Public Private Partnership: Mumbai Metro, India

Project Description
Mumbai Metro is a rapid transit system which is under construction in Mumbai. The system is designed to address both present and future needs of public transportation. The project was implemented under Built, Own, Operate and Transfer (BOOT) method and has been India’s first PPP metro project in which all three phases (construction, operation and maintenance) were given to private players. The project involved an elevated 11 KM Light Rail Transit (LRT) system linking Andheri and Ghatkopar, via Asalpha, Marol, Chakala and Saki Naka. The construction of Mumbai Metro involved building up of a total of 146 KM of track, of which 32 KM is underground. The project was approved by the Government of Maharashtra in August 2004 and global bids were invited through an Expression of Interest (EoI). Almost 150 bidders responded to the EoI and a pre-bid meeting was held in November 2004 and final tender was given to Reliance Energy and Connex France. Veolia Transport and Hong Kong MRT were the other members of the consortium providing technical know-how.

The construction of first phase of Mumbai Metro commenced on February 2008 and is expected to enter into operation in December 2013.

PPP Structure of the project
The Mumbai Metro project was developed by means of constituting a special purpose vehicle (SPV) – Mumbai Metro One Private Ltd. (MMOPL), a joint venture of Reliance Infrastructure, Veolia transport (France) and Mumbai Metropolitan Region Development Authority (MMRDA) holding 69 per cent, 5 per cent and 26 per cent of equity share capital respectively. MMOPL entered into a concession agreement with Maharashtra government to design, finance, build, operate, maintain and transfer the ownership and assets at the end of the concession period of 35 years. The cost of the project was estimated at Rs 2,356 crores, but due to delays in completion of project the cost has swelled by Rs. 1,935 crores. The total cost was financed on the basis of viability grant amounting to Rs 650 crores from Government of India and Government of Maharashtra. The remainder being financed by 70 per cent debt and 30 per cent equity. The private operators also raised debt of Rs 1,240 crores through consortium of banks- IDBI, Corporation Bank, Karur Vysya Bank, Canara Bank, Indian Bank and Oriental Bank of Commerce.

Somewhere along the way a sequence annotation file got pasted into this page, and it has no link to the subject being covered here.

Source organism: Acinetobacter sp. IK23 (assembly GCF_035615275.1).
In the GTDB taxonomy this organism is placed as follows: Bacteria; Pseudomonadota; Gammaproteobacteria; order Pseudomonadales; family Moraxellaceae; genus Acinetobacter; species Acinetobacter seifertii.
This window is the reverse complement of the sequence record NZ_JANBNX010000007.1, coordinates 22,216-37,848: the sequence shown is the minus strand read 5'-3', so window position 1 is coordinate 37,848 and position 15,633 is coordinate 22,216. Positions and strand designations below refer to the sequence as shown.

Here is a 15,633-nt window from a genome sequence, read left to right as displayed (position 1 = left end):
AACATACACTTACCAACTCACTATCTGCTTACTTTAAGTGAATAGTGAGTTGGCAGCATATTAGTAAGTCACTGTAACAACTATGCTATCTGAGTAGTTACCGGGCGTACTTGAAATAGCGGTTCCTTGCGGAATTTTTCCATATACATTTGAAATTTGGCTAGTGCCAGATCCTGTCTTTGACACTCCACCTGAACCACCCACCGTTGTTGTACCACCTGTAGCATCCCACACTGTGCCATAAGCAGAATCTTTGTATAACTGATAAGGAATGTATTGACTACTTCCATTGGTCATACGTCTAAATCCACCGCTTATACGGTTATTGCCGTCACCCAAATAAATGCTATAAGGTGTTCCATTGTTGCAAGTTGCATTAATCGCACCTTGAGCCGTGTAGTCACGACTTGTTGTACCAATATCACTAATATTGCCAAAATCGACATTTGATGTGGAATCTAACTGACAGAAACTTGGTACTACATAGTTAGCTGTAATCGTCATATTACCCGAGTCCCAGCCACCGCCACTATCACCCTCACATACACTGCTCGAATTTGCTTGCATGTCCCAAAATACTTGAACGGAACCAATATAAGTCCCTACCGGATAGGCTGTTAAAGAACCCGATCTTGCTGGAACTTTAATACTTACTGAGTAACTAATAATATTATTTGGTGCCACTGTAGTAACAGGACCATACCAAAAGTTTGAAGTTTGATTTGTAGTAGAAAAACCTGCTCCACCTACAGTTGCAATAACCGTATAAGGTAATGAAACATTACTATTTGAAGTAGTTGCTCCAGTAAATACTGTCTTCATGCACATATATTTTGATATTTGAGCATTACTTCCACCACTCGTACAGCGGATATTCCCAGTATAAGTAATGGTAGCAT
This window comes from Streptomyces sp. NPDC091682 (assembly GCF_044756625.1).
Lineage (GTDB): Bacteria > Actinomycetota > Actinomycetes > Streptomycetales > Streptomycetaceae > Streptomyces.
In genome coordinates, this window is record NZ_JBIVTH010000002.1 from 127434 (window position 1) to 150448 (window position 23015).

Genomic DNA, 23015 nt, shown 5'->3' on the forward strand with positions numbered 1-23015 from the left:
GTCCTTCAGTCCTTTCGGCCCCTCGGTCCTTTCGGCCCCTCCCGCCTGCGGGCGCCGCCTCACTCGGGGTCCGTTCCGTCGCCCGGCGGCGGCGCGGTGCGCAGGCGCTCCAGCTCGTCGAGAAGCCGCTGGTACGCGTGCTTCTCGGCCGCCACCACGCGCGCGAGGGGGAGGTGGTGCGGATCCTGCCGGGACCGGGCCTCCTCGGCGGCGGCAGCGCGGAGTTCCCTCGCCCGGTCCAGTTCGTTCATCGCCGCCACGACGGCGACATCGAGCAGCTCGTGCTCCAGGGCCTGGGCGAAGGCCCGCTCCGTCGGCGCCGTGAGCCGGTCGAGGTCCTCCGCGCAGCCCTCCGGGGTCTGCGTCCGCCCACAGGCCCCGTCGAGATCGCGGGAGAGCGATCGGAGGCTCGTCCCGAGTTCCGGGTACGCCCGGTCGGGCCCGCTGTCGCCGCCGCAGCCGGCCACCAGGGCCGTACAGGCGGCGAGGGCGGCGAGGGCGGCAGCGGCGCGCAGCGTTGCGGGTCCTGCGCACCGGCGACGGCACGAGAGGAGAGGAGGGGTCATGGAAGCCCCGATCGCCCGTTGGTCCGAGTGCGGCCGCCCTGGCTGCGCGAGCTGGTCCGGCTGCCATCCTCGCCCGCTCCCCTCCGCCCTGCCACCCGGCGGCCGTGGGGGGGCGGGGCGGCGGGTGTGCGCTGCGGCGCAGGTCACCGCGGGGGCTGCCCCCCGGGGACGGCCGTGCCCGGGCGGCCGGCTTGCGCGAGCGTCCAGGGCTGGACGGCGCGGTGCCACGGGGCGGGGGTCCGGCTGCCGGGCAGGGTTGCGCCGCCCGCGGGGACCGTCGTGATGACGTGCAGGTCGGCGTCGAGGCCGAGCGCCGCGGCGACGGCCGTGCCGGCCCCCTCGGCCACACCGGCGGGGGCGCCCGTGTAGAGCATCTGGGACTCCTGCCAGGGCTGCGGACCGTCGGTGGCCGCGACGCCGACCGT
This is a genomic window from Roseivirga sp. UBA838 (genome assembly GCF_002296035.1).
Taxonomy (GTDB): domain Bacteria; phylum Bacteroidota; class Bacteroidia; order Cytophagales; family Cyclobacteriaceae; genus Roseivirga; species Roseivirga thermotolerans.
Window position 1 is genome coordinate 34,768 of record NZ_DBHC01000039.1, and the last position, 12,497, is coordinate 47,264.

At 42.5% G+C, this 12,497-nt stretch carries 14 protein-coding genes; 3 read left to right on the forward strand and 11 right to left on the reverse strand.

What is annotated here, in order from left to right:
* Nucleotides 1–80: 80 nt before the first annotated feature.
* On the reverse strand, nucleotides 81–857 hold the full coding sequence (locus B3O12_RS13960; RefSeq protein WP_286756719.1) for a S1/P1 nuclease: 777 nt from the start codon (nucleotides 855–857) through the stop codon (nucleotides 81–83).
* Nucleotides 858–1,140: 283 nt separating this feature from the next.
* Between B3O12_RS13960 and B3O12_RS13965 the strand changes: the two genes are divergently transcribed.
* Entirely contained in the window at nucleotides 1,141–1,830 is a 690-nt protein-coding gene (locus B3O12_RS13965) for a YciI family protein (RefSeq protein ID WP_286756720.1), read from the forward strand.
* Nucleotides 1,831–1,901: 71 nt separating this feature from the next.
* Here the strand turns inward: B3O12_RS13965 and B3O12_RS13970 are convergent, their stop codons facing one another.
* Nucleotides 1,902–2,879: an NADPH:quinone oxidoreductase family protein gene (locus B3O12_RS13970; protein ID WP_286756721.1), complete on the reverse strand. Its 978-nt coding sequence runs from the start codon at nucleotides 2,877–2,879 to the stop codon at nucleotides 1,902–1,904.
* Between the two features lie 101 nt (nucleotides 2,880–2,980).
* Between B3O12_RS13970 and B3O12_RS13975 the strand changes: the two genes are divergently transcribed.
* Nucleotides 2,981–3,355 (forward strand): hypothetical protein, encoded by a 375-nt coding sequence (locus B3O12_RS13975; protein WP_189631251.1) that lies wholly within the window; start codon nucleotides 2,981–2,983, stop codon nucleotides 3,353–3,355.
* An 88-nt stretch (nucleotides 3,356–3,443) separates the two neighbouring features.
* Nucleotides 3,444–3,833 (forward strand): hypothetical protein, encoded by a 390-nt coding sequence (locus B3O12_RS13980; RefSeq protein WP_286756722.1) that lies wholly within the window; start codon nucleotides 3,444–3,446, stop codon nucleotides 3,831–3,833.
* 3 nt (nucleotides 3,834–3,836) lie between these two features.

The project’s master plan execution has been planned in three phases.

Phase I
covers a total length of 62.68 KM including 11.07 KM Versova-Andheri-Ghatkopar route, the 20 KM Colaba-Bandra section and 31.8 KM CharkopBandra-Mankhurd route.

Phase II
has been planned to cover the 7.5 KM Charkop-Dahisar route, the 12.5 KM Ghatkopar-Mulund route and 19.5 KM BKC Kanjurmarg via Mumbai Airport sections. Phase II will be executed in 2012-2017.

Phase III
will include the development of the 18 KM Andheri East-Dahisar East route, the 21.8 KM Flora Fountain and Ghatkopar and an underground section route and is expected to be executed in 2016-2021.